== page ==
So, I think this is not actually possible to do. Sadly, when I tried to look at my hard drive using the smartctl command in OS4, I got a message saying my hard drive does not support smart commands, and then it proceeded to run the test command I asked it to do anyway, which made huge churning and crashing noises on my hard drive, which now makes continual noise whenever I boot up. Looks like just using the smartctl command with a drive that doesn't recognize it destorys the hard drive?
I'm glad it was a spare I pulled out of an old PC!
But that ends my attempt to get Debian running.

A few lessons learned about trying to install Debian:
1) You MUST have a network connected and active or the install will halt with no indications of anything - no errors, nothing - it just locks up.
2) You cannot use ide=nodma because etch tries to install USB2 drivers and if you have ANY USB devices plugged in the install locks up with no indications of any problems. If you plug anything into a USB port, it locks up if nodma is enabled.
3) You CANNOT use a swap partition. Don't know why, but it will not work and locks up when the base system files start to get installed.

Perhaps I will try the yellow Dog linux installation available from Intuitionbase. Does anyone know if that works or is still valid? I see a link to an install ISO and links to 3 different CD isos that you need to download for it - yikes! Do I really need 3 cds to get this to work?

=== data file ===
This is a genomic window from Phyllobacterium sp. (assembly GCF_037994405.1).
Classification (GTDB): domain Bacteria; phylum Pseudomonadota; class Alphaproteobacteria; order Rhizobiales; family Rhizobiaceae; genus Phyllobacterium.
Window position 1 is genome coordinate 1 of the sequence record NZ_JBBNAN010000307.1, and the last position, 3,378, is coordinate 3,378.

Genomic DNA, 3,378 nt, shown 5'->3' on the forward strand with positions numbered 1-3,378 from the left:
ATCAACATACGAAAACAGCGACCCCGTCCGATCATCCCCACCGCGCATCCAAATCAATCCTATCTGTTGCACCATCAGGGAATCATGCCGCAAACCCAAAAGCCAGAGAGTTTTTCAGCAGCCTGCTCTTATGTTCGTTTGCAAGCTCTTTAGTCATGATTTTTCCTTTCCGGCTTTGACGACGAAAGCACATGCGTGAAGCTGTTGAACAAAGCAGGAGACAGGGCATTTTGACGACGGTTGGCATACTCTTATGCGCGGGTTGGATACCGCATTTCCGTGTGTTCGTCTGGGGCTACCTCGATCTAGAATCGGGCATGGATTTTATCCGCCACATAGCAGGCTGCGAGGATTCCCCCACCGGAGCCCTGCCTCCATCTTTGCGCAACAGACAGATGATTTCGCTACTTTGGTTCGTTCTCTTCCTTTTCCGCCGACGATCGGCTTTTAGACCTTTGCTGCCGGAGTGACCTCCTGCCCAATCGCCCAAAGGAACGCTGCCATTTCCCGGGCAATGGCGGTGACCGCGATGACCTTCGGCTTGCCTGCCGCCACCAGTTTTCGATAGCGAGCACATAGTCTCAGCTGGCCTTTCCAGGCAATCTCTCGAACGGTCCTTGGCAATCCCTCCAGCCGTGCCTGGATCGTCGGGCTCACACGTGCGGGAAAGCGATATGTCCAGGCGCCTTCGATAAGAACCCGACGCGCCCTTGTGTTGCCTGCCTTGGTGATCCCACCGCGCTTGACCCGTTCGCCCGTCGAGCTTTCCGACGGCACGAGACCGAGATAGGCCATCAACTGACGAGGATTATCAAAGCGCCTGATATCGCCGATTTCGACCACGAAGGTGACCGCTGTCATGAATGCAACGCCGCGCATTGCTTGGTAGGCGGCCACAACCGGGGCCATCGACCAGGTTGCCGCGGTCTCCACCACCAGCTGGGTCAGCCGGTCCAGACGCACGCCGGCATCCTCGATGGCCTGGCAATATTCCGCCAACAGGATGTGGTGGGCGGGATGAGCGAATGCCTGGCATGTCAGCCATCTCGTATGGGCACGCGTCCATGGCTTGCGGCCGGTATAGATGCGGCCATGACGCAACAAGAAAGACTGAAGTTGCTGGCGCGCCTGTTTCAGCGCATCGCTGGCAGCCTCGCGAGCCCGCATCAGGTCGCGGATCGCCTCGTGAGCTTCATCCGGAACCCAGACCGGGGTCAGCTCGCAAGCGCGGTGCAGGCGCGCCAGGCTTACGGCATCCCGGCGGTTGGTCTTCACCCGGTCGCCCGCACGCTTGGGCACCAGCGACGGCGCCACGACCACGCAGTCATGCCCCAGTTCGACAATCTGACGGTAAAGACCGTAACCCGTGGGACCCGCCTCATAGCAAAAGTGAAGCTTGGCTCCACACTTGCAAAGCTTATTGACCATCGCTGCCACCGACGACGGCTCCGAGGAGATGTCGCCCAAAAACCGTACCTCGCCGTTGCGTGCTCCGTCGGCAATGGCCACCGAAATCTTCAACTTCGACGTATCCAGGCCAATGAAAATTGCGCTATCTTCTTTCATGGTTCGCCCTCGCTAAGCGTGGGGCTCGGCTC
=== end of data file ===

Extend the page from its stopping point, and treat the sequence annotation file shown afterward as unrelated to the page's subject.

Well, this experience has certainly increased my appreciation for Amiga OS4! I used to use linux regularly before it branched into dozens (hundreds?) of different unique non compatible versions. Of course, I was never successful in setting it up on any computer before..only tried a couple of times. Poor Linus must be grieved over what has become of his concepts....this is certainly not the way he intended things to be.

Thanks for trying to help.

Scott

Last edited by scabit on 03-Nov-2012 at 02:55 AM.
Last edited by scabit on 03-Nov-2012 at 01:12 AM.

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Hypex 
Re: First Debian Etch Installer CD release!!
Posted on 3-Nov-2012 13:48:39
#109 ]
Elite Member
Joined: 6-May-2007
Posts: 10032
From: Greensborough, Australia

@scabit

Did you change your post? I read it earlier but it doesn't look the same. The info is missing on the dha/dhb.dhc.

I noticed something missed in the original guide. Quite possibly because you needed an existing working setup. And lots of people updated their kernels. So most were the new method.

That said, the partition you installed Linux on, IOW the root volume, must be set to bootable in the RDB. The new method uses an RDB formatted drive to boot Linux off. So the partition must be marked as bootable Media Toolbox. You only need one volume to install it on (minus swap). It doesn't need a boot partition. So only the root volume must be marked as bootable, Automount need not be set.

Once this is set up with Linux installed to a volume with Ext2/3 and an a1boot menu file the SLB will pick it up and you will see an entry for your Linux volume underneath your OS4 volumes. It's automatic from then on. Just select it and press return.

You could also try rescue mode which won't try to install the base system and will try to mount a volume for you and drop to a shell which is what you need. Add "rescue/enable=true" to your bootargs for this.